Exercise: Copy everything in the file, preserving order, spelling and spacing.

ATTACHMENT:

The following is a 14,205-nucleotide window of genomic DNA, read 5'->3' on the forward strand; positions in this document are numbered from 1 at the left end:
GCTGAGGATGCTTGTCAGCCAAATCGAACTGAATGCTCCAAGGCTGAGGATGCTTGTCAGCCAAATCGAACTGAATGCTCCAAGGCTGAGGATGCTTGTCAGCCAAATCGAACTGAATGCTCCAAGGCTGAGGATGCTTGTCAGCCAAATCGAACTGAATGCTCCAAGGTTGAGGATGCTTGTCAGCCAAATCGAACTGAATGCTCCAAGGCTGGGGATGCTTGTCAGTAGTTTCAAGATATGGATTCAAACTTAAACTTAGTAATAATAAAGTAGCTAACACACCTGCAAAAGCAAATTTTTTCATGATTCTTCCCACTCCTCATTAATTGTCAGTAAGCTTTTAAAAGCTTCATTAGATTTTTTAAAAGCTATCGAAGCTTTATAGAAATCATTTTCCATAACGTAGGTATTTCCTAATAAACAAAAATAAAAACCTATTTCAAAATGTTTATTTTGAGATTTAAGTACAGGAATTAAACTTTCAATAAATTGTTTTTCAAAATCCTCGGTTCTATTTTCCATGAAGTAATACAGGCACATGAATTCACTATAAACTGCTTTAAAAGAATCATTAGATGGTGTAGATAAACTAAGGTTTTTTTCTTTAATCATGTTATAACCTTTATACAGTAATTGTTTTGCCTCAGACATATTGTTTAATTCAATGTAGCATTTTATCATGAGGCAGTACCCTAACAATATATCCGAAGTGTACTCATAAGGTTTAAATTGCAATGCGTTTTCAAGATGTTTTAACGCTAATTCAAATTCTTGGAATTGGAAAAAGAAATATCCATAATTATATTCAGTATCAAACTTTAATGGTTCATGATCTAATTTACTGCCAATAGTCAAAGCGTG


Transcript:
The following is a 14,205-nucleotide window of genomic DNA, read 5'->3' on the forward strand; positions in this document are numbered from 1 at the left end:
GCTGAGGATGCTTGTCAGCCAAATCGAACTGAATGCTCCAAGGCTGAGGATGCTTGTCAGCCAAATCGAACTGAATGCTCCAAGGCTGAGGATGCTTGTCAGCCAAATCGAACTGAATGCTCCAAGGCTGAGGATGCTTGTCAGCCAAATCGAACTGAATGCTCCAAGGTTGAGGATGCTTGTCAGCCAAATCGAACTGAATGCTCCAAGGCTGGGGATGCTTGTCAGTAGTTTCAAGATATGGATTCAAACTTAAACTTAGTAATAATAAAGTAGCTAACACACCTGCAAAAGCAAATTTTTTCATGATTCTTCCCACTCCTCATTAATTGTCAGTAAGCTTTTAAAAGCTTCATTAGATTTTTTAAAAGCTATCGAAGCTTTATAGAAATCATTTTCCATAACGTAGGTATTTCCTAATAAACAAAAATAAAAACCTATTTCAAAATGTTTATTTTGAGATTTAAGTACAGGAATTAAACTTTCAATAAATTGTTTTTCAAAATCCTCGGTTCTATTTTCCATGAAGTAATACAGGCACATGAATTCACTATAAACTGCTTTAAAAGAATCATTAGATGGTGTAGATAAACTAAGGTTTTTTTCTTTAATCATGTTATAACCTTTATACAGTAATTGTTTTGCCTCAGACATATTGTTTAATTCAATGTAGCATTTTATCATGAGGCAGTACCCTAACAATATATCCGAAGTGTACTCATAAGGTTTAAATTGCAATGCGTTTTCAAGATGTTTTAACGCTAATTCAAATTCTTGGAATTGGAAAAAGAAATATCCATAATTATATTCAGTATCAAACTTTAATGGTTCATGATCTAATTTACTGCCAATAGTCAAAGCGTG